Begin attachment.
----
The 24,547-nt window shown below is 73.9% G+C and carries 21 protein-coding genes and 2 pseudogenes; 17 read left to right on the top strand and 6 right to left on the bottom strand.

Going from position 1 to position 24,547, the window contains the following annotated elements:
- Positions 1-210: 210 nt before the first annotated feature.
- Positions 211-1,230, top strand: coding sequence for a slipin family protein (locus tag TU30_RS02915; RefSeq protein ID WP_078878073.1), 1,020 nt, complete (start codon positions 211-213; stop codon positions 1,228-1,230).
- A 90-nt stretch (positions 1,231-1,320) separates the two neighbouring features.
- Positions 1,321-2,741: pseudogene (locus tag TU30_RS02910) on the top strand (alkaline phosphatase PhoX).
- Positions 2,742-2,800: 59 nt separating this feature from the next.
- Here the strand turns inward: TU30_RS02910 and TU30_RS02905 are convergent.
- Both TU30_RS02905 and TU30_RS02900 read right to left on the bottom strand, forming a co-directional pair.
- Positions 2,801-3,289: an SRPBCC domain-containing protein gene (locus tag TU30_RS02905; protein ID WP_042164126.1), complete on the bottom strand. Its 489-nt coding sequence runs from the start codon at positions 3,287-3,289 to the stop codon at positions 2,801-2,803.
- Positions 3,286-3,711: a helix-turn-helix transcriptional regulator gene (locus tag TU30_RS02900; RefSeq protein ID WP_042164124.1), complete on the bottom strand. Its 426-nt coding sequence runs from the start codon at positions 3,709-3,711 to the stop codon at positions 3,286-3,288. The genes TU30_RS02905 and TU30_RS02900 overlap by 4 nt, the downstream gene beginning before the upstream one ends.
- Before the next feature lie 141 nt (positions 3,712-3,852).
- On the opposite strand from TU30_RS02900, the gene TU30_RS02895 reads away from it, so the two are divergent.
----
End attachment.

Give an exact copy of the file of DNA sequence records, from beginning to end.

The 24,547-nt window shown below is 73.9% G+C and carries 21 protein-coding genes and 2 pseudogenes; 17 read left to right on the top strand and 6 right to left on the bottom strand.

Going from position 1 to position 24,547, the window contains the following annotated elements:
- Positions 1-210: 210 nt before the first annotated feature.
- Positions 211-1,230, top strand: coding sequence for a slipin family protein (locus tag TU30_RS02915; RefSeq protein ID WP_078878073.1), 1,020 nt, complete (start codon positions 211-213; stop codon positions 1,228-1,230).
- A 90-nt stretch (positions 1,231-1,320) separates the two neighbouring features.
- Positions 1,321-2,741: pseudogene (locus tag TU30_RS02910) on the top strand (alkaline phosphatase PhoX).
- Positions 2,742-2,800: 59 nt separating this feature from the next.
- Here the strand turns inward: TU30_RS02910 and TU30_RS02905 are convergent.
- Both TU30_RS02905 and TU30_RS02900 read right to left on the bottom strand, forming a co-directional pair.
- Positions 2,801-3,289: an SRPBCC domain-containing protein gene (locus tag TU30_RS02905; protein ID WP_042164126.1), complete on the bottom strand. Its 489-nt coding sequence runs from the start codon at positions 3,287-3,289 to the stop codon at positions 2,801-2,803.
- Positions 3,286-3,711: a helix-turn-helix transcriptional regulator gene (locus tag TU30_RS02900; RefSeq protein ID WP_042164124.1), complete on the bottom strand. Its 426-nt coding sequence runs from the start codon at positions 3,709-3,711 to the stop codon at positions 3,286-3,288. The genes TU30_RS02905 and TU30_RS02900 overlap by 4 nt, the downstream gene beginning before the upstream one ends.
- Before the next feature lie 141 nt (positions 3,712-3,852).
- On the opposite strand from TU30_RS02900, the gene TU30_RS02895 reads away from it, so the two are divergent.